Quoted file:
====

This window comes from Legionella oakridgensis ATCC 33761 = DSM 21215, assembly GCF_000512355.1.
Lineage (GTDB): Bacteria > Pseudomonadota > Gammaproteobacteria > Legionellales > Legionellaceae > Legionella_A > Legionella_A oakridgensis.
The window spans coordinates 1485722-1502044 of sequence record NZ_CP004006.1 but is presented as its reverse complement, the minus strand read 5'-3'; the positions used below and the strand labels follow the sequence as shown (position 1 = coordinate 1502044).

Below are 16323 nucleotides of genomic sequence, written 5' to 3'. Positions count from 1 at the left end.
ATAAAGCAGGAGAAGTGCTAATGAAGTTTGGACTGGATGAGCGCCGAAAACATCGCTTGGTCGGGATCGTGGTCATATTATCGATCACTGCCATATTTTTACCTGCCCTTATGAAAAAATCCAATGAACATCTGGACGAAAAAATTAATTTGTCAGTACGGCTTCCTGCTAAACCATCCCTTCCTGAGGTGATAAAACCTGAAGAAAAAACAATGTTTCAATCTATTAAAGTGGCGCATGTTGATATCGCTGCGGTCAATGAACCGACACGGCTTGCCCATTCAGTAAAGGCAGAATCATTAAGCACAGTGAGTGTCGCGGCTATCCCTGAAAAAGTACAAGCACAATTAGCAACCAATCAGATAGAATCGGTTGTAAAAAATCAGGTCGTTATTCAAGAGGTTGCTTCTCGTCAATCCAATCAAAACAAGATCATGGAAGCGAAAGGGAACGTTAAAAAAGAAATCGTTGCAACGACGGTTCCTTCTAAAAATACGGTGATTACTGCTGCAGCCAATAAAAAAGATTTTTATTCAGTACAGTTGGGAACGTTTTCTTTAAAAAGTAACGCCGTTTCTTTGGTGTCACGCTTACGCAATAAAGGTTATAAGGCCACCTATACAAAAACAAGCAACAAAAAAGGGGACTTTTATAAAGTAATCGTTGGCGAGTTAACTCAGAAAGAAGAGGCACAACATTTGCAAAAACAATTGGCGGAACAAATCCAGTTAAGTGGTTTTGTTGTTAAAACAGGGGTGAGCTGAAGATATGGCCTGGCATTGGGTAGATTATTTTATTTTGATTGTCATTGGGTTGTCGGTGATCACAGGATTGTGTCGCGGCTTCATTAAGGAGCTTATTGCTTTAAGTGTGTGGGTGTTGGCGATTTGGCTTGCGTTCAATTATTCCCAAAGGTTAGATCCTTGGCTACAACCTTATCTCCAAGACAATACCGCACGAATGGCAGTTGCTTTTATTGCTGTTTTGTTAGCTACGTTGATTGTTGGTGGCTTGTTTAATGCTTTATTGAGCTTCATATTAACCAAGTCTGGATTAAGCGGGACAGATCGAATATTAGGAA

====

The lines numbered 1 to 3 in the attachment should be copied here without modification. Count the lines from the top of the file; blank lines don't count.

This window comes from Legionella oakridgensis ATCC 33761 = DSM 21215, assembly GCF_000512355.1.
Lineage (GTDB): Bacteria > Pseudomonadota > Gammaproteobacteria > Legionellales > Legionellaceae > Legionella_A > Legionella_A oakridgensis.
The window spans coordinates 1485722-1502044 of sequence record NZ_CP004006.1 but is presented as its reverse complement, the minus strand read 5'-3'; the positions used below and the strand labels follow the sequence as shown (position 1 = coordinate 1502044).